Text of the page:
Serial proton magnetic resonance spectroscopy imaging of glioblastoma multiforme after brachytherapy Academic Article uri icon


MeSH Major

  • Brachytherapy
  • Brain Neoplasms
  • Glioblastoma
  • Magnetic Resonance Imaging
  • Magnetic Resonance Spectroscopy


  • The utility of three-dimensional (3-D) proton magnetic resonance spectroscopy (1H-MRS) imaging for detecting metabolic changes after brain tumor therapy was assessed in a serial study of 58 total examinations of 12 patients with glioblastoma multiforme (GBM) who received brachytherapy. Individual proton spectra from the 3-D array of spectra encompassing the lesion showed dramatic differences in spectral patterns indicative of radiation necrosis, recurrent or residual tumor, or normal brain. The 1H-MRS imaging data demonstrated significant differences between suspected residual or recurrent tumor and contrast-enhancing radiation-induced necrosis. Regions of abnormally high choline (Cho) levels, consistent with viable tumor, were detected beyond the regions of contrast enhancement for all 12 gliomas. Changes in the serial 1H-MRS imaging data were observed, reflecting an altered metabolism following treatment. These changes included the significant reduction in Cho levels after therapy, indicating the transformation of tumor to necrotic tissue. For patients who demonstrated subsequent clinical progression, an increase in Cho levels was observed in regions that previously appeared either normal or necrotic. Several patients showed regional variations in response to brachytherapy as evaluated by 1H-MRS imaging. This study demonstrates the potential of noninvasive 3-D 1H-MRS imaging to discriminate between the formation of contrast-enhancing radiation necrosis and residual or recurrent tumor following brachytherapy. This modality may also allow better definition of tumor extent prior to brachytherapy by detecting the presence of abnormnal metabolite levels in nonenhancing regions of solid tumor.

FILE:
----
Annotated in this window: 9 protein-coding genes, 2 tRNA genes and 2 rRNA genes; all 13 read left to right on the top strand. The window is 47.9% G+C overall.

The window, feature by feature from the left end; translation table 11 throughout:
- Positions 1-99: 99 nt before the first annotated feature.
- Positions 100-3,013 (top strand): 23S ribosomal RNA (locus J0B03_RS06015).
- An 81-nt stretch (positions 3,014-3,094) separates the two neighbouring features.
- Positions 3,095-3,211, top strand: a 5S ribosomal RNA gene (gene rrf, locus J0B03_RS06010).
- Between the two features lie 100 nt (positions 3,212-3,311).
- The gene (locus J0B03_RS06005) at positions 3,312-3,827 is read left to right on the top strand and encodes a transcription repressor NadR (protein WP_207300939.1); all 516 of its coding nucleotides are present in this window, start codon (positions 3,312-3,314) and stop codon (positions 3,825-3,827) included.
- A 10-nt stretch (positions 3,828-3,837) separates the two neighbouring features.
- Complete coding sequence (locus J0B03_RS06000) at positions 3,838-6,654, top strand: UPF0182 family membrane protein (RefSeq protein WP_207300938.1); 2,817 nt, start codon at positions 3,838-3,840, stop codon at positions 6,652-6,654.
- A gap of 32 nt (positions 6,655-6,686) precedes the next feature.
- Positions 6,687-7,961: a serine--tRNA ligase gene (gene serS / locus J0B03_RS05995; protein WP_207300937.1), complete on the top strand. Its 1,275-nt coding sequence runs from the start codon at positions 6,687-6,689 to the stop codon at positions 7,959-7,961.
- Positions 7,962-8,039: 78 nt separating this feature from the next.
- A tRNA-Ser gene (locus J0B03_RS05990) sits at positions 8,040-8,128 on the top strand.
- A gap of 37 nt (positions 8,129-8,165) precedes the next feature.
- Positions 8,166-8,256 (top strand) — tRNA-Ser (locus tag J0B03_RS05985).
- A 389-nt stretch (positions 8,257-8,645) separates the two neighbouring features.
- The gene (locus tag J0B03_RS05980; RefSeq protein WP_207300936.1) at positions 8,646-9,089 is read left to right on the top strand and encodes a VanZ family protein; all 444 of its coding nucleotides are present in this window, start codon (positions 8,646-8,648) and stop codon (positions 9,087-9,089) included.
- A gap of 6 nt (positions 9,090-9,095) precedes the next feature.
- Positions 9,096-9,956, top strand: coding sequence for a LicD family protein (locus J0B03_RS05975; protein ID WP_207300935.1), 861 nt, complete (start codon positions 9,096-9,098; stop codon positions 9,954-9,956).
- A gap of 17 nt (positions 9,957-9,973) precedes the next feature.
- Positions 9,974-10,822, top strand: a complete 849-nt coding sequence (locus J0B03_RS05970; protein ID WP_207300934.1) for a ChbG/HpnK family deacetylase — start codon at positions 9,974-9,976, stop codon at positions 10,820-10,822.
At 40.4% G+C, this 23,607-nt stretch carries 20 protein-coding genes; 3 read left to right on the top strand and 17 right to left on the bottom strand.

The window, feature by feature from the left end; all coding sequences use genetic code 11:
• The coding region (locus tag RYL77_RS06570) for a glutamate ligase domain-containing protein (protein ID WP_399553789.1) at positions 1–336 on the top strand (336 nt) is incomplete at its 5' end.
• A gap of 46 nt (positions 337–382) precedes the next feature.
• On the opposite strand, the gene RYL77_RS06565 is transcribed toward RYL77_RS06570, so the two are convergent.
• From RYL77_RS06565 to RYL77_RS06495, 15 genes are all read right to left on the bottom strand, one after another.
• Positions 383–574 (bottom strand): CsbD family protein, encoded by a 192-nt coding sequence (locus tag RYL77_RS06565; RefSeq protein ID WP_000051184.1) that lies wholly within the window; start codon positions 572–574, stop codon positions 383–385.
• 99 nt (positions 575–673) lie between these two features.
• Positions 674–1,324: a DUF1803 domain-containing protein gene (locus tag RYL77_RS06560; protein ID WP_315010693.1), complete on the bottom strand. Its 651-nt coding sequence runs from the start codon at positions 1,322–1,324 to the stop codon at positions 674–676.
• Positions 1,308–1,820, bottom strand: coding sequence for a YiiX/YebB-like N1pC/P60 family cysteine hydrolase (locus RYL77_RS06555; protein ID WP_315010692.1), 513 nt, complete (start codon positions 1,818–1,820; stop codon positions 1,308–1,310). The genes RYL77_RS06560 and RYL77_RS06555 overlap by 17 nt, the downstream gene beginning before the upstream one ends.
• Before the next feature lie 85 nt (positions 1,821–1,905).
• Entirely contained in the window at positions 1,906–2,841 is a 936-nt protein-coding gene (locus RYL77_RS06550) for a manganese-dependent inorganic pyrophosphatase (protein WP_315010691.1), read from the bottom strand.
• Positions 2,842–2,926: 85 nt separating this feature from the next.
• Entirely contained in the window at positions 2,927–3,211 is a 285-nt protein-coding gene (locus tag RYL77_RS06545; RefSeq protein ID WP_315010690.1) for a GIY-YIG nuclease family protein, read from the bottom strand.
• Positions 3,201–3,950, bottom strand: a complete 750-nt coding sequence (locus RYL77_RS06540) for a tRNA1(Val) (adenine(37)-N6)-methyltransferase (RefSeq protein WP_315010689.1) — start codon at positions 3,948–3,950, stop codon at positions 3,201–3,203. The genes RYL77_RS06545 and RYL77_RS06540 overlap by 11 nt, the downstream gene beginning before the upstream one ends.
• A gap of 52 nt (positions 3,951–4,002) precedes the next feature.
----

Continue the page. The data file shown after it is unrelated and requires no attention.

publication date

  • October 1997



  • Academic Article



  • eng

PubMed ID

  • 9322843

Additional Document Info

start page

  • 525

end page

  • 34


  • 87


  • 4